This verse implies that the mind is naturally subservient to the individual to whom it belongs, just as a child is naturally subservient to its parent. But when the mind is constantly bombarded with distractions via the senses, it becomes like a spoiled child who refuses to follow the instructions of the parent. Meditation, which lies at the heart of any yogic practice, helps the practitioner to bring the restless mind under their control. Consider the following verse:

From wherever the mind wanders due to its flickering and unsteady nature, one must certainly withdraw it and bring it back under the control of the self.” Bhagavad-gita 6.26

Here the mind is described as “flickering and unsteady.” It actually needs direction from the higher intelligence of the individual in order for it to function efficiently. One aspect of the effectiveness of mantra meditation lies in its innate ability to bring about awareness of the present moment in the mind of the practitioner. The technique is to simply hear each syllable of the mantra as you chant it. And when the mind wanders (as it most certainly will), to bring your attention always back to the sound.

The modern-day saint, AC Bhaktivedanta Swami, highlights the simplicity of this technique:  “What is controlling the mind? You have to chant and hear. That’s all. You have to chant with your tongue and hear the sound. That’s all. What is the question of mind? ”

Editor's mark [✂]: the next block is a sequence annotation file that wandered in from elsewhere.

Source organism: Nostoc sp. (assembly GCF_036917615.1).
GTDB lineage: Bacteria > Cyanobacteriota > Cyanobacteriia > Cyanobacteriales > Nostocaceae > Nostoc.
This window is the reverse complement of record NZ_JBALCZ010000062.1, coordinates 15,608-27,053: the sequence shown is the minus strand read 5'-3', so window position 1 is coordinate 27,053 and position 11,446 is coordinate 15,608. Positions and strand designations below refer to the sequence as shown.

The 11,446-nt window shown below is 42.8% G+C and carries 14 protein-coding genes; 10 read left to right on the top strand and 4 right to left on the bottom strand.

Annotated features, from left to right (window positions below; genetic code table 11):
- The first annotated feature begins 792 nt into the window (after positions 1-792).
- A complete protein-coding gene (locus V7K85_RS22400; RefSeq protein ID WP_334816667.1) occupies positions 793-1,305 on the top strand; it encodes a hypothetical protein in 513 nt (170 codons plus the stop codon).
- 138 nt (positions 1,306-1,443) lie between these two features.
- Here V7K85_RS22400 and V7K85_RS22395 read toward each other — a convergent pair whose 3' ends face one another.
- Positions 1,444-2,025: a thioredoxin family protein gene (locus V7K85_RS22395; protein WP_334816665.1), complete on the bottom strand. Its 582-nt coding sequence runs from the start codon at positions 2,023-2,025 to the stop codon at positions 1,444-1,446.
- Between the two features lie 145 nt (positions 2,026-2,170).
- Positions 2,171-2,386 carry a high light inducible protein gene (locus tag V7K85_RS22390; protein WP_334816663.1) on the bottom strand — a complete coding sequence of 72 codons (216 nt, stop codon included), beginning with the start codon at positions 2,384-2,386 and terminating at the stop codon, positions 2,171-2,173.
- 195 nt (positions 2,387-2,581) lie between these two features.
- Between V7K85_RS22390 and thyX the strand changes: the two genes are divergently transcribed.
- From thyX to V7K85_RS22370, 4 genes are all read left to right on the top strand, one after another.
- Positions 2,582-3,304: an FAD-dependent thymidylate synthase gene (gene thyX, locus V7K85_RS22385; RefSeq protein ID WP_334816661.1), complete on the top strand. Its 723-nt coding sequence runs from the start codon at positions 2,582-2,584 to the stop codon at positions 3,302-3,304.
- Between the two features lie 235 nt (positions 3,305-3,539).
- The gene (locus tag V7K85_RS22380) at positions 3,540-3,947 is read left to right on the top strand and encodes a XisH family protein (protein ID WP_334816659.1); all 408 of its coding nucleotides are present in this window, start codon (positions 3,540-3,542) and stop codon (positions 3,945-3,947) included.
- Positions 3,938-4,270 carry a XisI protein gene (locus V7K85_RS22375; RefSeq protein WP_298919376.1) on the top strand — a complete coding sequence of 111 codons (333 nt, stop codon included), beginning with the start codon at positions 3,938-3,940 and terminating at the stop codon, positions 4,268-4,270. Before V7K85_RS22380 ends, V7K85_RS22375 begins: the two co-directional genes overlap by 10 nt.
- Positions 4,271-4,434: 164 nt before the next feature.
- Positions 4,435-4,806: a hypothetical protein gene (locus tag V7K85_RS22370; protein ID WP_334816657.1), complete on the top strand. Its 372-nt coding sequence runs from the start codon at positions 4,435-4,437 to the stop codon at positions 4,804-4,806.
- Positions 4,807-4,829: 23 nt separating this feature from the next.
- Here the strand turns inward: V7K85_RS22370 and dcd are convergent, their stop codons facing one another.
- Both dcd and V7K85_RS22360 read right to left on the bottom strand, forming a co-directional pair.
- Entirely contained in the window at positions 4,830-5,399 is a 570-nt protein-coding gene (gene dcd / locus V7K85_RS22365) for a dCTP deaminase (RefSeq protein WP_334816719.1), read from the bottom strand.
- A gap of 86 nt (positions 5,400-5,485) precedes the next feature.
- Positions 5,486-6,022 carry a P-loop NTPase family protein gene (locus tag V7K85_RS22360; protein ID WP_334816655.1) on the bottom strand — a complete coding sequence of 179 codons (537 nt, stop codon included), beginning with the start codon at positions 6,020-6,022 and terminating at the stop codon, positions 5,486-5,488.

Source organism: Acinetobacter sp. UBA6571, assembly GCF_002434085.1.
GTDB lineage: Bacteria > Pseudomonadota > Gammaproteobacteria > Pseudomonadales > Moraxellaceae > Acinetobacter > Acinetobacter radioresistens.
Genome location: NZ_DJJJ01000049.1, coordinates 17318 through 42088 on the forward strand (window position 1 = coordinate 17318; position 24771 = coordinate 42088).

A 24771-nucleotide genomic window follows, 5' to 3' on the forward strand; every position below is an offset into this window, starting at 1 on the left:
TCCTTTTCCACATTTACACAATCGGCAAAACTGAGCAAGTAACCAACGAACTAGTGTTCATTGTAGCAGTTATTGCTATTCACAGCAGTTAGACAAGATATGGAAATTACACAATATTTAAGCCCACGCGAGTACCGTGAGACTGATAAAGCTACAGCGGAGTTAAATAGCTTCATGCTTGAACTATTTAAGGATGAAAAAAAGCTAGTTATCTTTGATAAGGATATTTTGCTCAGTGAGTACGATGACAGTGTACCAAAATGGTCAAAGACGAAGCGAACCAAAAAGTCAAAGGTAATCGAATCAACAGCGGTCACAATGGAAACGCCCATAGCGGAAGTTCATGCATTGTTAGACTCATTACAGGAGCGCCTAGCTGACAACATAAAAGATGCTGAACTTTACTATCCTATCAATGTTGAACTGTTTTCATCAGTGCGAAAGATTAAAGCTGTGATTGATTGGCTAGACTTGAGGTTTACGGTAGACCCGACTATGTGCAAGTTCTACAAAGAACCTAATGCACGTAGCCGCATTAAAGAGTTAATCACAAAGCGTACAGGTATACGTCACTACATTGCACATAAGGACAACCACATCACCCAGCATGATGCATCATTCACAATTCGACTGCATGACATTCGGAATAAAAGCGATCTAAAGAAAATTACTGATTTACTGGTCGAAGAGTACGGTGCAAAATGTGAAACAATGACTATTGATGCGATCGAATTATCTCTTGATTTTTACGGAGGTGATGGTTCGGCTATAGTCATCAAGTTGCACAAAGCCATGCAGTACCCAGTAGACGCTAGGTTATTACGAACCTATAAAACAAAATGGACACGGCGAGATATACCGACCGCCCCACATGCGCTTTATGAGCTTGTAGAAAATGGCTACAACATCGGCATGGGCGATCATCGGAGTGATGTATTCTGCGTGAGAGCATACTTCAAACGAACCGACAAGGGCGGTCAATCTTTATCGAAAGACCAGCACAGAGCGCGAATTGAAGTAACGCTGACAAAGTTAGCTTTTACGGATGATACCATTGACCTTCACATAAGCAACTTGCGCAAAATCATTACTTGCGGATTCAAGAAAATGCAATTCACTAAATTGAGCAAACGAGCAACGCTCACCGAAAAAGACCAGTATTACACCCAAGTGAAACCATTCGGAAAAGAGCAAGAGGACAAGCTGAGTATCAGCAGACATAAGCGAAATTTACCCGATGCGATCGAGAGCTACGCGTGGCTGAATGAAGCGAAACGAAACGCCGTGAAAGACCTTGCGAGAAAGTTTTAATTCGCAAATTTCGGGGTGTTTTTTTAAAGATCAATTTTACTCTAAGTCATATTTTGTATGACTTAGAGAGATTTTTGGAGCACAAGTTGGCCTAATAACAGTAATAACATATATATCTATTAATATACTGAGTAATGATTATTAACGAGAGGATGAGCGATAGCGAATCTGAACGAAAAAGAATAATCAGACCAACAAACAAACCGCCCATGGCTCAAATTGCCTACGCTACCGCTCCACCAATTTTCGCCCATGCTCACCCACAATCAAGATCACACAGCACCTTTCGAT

The mind will always suffer from discontent, just like the body will always suffer from colds and flu. Instead of giving the audience to my mind’s temper tantrums, I now simply try to observe them from a distance, and then gently redirect my mind to the sound of this powerful mantra I have at my disposal.

Further reading

If the ideas in this blog stimulated your appetite, you can keep chewing on this topic with the following article on Huffpost.com:

The Bhagavad Gita: You Are Not Your Mind

How Lifestyle Affects Consciousness

Chanting Is A Journey To Higher Consciousness

Chanting is a journey towards realizing your spiritual nature and achieving higher consciousness. Part of this journey is to start looking at the way we live and how it affects us. This is part of the science of yoga which leads to cleansing the heart and experiencing the joy of living in spiritual harmony with the divine, nature, and others.

In bhakti-yoga, not only do we set aside time for spiritual practices like Mantra Meditation, but we try to live the rest of our day cultivating good character and giving up habits that degrade our consciousness. One of the most important ways your lifestyle can support higher consciousness is the practice of ahimsa or nonviolence.